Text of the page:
"The House Judiciary Committee has unanimously approved the Pro-IP Act, a legislative proposal which aims to impose stronger penalties for copyright infringement. The approval is no surprise, since the bill's chief sponsor is committee chairman Rep. John Conyers."
Further, it was Conyers' bill that created the new position of Copyright Czar (New Intellectual Property Czar Authorized, 10/13/08), and the Pro-IP Act was signed into law on 10/13 by President Bush. The Michigan Telecommunications and Technology Law Review has an interesting series of insights into how this law changes things in a big way - The PRO-IP Act, 11/10/08.

It was believed that the Pro-IP Act and the Orphan Works Act were to be somewhat of a pair of dove-tailed acts cum laws, enhancing significantly IP rights and enforcement options, while freeing up orphaned works in other areas, and that there was a form of a quid-pro-quo amongst the players. The fact that the Pro-IP Act passed, while the Orphan Works Act died in the House, while the House squashed the IP sub-committee that created the Orphan Works House Bill does not sit well with the pro-OW crowd. You can bet that those who were pushing for the OW bill and accepted the Pro-IP bill as a quid-pro quo but who ended up with nothing are none-too-happy about losing the OW battle, and I suspect some feel tricked into allowing the Pro-IP to pass and then not getting their OW bill, so they feel betrayed and will be loaded for bear in the new Congress.

So, a Pro-IP Chairman will be the gate-keeper of Orphan Works in the 111th Congress - certainly much more Pro-IP than Rep. Berman, who was the Orphan Works champion on the committee in the 110th. Things are looking better, but don't count your chickens just yet.

Stay tuned.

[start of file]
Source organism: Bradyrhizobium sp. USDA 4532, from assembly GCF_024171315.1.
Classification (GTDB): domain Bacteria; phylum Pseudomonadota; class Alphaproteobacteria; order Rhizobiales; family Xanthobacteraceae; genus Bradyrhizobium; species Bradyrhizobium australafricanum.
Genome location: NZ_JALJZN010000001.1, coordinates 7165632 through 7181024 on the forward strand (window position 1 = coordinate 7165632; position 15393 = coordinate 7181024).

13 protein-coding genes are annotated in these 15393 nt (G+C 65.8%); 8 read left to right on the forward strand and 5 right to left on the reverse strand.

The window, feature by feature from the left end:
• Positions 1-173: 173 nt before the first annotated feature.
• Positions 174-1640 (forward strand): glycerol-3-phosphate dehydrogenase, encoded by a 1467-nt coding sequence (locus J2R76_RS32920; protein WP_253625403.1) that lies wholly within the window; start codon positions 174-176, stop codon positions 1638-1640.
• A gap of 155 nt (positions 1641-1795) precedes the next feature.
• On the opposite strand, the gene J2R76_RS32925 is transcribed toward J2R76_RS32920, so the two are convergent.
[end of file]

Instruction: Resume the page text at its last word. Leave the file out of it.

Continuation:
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Monday, January 5, 2009

Pete Souza - Official White House Photographer

As a Washington DC photographer, knowing who the official photographer for the President is (or will be), is a big deal. It's even a bigger deal when the photographer chosen was one of the official photographers for President Reagan. Such is the case as Pete Souza, a friend and colleague, has accepted the offer as White House Photographer for President Obama.

The NPPA's article reporting this cites a very important point - Souza "said he accepted the offer today after...reaching an agreement that the primary function of the White House photography office will be to document Obama's presidency for the sake of history." This point - while nuanced to those who are not photographers, is critical and key from a historical standpoint.

What is being said here, is that the function of the photographer is to document history in the making, and not serve as an arm of the press office. That's not to say that the press office needs won't be exceptionally well fulfilled, but rather, Souza will have the accessibility he needs to record history for generations to come. Following in a long line of photographers who had this approach - David Hume Kennerly, David Valdez, Bob McNeely, and others, making images for the ages, and not the days' news cycle is a remarkable opportunity, and a huge responsibility.

With that, congratulations go out to Pete as we welcome him back to Washington.

(Comments, if any, after the Jump)